At first, Christianity was an oppressed religion, persecuted by pagan Emperors who saw in Christianity (correctly in fact) as a threat to their divine worship and to the established cultural order. But, with the semi conversion of the Emperor Constantine, Christianity went on to become the state religion of the Roman Empire. When the barbarians took over the lands that had been Roman, they were often converted to Christianity. And despite the initial devastation wrought by the barbarians, their newfound faith led them to respect the church, whose monks served as the sole transmitters of ancient and classical wisdom. Without the monks painstakingly copying manuscripts, the great works of Aristotle, Plato and much of our histories would have been lost to the flames of the barbarian invasions.
Most importantly, if Christianity had not established itself in the Empire, it would not later have spread and become the dominant religion in Eastern Europe, North and South America. The spread of Christianity also disseminated Judeo-Christian culture and values throughout the Western world. In the West today, we live by ethical beliefs and laws that are rooted in Christian tradition, regardless of whether an individual is nominally Christian or not.
There are many who would say that the Empire's spread of Christianity was a bad thing, They will point to the significant moral failures committed in the name of Christianity. They are right to criticize. But these critics are generally ignorant of the world that Christianity replaced.
Before Christianity became the dominant cultural and ethical base for Europe and, later, its colonies, human sacrifice was commonplace and ordinary. The Aztecs sacrificed thousands of people every year to their gods. The Phoenicians maintained ovens in the middle of their cities to use for sacrificing children to Baal. The Romans themselves, before the practice was abolished by Christian emperors, sacrificed thousands in bloody gladiatorial combats and other slaughters in the arena, mainly for entertainment, but also for religious purposes. The Druids regularly sacrificed humans, and so did many cultures in the world. In fact, even today in Africa, in places such as Uganda and Nigeria, there is an epidemic of traditional witch doctors sacrificing children for religious reasons.
Ironically those who criticize Christianity and point to its "sins," including wars of conquest and forced conversions, are doing so using a Judeo-Christian value system. If there had been no Christianity, the things that they object to would be common place and no one would think anything of it.
The world would be a very different place if the Empire had not served as the instrument of spreading Christianity. Chances are that you would be sacrificing to Baal or some other pagan deity.
The power vacuum that would have existed without Rome would have allowed other empires to grow. Most likely the larger empires would have been centered in the east, which was more populous and advanced. Persia would have expanded more than it did, becoming in many ways similar to the Roman Empire.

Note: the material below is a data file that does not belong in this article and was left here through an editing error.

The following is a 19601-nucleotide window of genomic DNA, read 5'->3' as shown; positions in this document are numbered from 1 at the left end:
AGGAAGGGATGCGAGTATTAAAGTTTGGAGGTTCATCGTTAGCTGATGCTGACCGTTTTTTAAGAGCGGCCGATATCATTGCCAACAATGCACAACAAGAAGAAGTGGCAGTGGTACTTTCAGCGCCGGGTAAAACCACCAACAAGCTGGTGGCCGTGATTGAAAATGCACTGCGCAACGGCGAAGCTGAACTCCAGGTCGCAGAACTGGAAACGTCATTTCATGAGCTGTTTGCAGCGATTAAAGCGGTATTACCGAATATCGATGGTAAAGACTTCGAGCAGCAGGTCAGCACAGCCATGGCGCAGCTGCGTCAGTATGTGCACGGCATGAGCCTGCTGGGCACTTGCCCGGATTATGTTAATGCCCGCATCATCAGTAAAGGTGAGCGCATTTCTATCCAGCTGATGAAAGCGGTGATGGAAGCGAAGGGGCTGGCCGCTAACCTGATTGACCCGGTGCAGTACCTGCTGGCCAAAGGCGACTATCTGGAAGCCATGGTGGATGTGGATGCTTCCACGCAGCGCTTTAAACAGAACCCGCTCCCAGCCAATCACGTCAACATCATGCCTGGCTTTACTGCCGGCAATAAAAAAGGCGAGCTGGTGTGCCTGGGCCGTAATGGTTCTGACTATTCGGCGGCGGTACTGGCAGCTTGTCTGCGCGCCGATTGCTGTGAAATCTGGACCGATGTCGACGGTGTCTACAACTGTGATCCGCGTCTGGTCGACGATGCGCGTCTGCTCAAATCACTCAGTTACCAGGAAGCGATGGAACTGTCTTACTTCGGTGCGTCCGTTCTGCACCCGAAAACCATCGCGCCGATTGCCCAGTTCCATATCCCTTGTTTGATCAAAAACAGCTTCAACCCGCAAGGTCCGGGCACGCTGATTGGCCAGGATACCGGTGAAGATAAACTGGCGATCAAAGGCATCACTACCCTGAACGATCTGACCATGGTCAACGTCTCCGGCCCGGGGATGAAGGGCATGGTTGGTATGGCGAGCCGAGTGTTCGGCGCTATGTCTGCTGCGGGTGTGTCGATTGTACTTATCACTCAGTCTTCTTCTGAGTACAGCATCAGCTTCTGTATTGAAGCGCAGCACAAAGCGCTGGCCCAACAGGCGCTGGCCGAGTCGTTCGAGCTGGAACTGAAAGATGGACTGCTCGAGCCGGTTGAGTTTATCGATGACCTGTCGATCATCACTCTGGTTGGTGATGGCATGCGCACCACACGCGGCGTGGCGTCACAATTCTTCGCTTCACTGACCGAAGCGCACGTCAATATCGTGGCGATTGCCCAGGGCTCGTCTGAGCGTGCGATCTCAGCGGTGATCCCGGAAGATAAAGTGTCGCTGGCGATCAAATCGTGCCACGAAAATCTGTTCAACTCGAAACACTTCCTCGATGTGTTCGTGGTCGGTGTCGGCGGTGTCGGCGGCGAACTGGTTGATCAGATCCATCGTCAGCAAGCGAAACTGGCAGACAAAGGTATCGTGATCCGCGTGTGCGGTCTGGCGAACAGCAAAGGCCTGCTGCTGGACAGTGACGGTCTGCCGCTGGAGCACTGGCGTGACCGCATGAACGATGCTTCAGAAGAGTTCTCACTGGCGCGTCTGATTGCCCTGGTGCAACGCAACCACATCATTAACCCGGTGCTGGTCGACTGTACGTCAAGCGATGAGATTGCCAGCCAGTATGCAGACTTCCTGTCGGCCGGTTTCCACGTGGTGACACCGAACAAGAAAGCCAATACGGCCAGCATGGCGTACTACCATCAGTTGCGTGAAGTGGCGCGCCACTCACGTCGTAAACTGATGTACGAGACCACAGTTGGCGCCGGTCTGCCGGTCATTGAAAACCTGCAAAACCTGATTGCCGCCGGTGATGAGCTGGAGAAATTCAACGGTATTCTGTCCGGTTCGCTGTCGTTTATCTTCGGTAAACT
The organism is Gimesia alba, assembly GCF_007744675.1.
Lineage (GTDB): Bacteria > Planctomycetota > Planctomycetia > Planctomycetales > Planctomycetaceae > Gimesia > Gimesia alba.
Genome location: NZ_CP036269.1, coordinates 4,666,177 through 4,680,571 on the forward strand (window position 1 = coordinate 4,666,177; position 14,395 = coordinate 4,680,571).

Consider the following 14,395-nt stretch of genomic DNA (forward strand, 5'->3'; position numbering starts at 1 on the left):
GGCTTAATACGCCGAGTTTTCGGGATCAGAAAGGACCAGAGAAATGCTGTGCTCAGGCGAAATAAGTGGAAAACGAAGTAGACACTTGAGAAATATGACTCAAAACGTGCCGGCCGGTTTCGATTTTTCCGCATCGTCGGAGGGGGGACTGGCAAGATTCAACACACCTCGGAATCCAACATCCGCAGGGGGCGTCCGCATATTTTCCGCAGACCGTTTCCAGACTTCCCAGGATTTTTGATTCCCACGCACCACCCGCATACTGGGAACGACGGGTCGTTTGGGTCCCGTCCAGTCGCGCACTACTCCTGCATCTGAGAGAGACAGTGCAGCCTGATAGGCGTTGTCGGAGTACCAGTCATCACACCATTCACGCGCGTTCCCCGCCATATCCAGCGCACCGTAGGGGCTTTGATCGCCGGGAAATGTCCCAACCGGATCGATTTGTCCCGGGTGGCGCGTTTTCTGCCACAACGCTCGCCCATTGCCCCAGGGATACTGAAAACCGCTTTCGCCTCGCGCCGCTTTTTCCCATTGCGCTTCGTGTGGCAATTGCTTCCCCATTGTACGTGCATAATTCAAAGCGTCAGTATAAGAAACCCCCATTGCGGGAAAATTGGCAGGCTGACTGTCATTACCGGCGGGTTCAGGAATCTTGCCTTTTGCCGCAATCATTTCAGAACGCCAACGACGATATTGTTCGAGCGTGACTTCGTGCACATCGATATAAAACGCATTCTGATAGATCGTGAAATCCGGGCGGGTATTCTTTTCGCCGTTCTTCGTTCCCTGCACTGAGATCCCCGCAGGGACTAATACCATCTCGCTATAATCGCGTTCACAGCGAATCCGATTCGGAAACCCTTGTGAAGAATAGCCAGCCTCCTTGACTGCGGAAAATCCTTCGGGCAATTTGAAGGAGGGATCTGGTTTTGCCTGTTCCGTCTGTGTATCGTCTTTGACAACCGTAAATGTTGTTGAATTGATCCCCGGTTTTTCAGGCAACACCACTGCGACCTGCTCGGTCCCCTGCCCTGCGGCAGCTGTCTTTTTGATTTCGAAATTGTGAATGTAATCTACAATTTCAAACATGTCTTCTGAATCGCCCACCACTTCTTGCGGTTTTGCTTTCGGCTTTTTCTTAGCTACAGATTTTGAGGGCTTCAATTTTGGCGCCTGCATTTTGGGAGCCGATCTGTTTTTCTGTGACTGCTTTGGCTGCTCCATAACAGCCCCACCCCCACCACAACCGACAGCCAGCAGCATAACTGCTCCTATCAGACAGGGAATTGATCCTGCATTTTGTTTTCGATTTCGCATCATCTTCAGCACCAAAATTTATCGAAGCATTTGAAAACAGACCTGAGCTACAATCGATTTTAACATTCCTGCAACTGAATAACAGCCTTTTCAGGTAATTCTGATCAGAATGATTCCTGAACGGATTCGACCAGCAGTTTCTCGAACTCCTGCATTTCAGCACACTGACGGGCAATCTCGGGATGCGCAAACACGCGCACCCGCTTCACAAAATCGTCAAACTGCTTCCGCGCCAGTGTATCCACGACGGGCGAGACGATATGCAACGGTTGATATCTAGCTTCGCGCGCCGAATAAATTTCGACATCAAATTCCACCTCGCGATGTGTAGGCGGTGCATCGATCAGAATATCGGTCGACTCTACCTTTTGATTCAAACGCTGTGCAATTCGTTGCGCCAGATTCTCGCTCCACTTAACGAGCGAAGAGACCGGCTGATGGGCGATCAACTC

But, in the history of the West, there has never been an empire as enduring as the Roman Empire, and it is likely that none of the other empires and kingdoms that might have tried to take its place would have achieved the same greatness. Most empires would have come and gone without hardly a trace.
The Renaissance and the Modern World
The barbarian invasions plunged the world into chaos, and, for centuries, the light of knowledge flickered and dimmed, but it did not go out. In the 1400s, there was a revival of learning and science in Italy which spread to the rest of Europe. The Renaissance, or rebirth, is what created the modern world. But, it was a rebirth firmly built on old foundations, mainly on the rediscovery of ancient wisdom and learning.
The spark that was started in the city states of Italy, in Florence, Rome, and Milan, was able to spread and abolish the Dark Ages with the light of knowledge because of the shared cultural heritage of the Roman Empire. Although at the time Europe remained largely disunited politically and made up of petty states, it remained united culturally thanks to its common Roman heritage.
The people of Europe shared common cultural values, spoke languages which were similar enough that they could easily understand each other, and its intellectuals still spoke the common language of Latin, which allowed for the easy transfer of ideas.
Most of all, the people of Europe shared and continued to share the concept of a united Europe. They were one nation under Rome for centuries, and, despite the passage of time, there has always been a tendency to reunite what had been torn asunder. For a long time, the efforts were militaristic. First, it wa the Empire of Charlemagne, which came close to reestablishing the Empire. Then it was the Holy Roman Empire (which as one wit commented was neither Holy nor Roman nor an Empire, and, then later, the Napoleonic Wars. And, now, there is the European Union, in many ways the reestablishment of the Western Roman Empire.
Without the Roman Empire, Europe would never have considered itself part of one large, extended family. There would not have been the same impetus towards unification, and instead of a culturally compatible continent, there would have been a bewildering array of little petty states, all jealous of each others' traditions and cultures.
Without Rome and the Roman Empire, the world would be a much different and poorer place.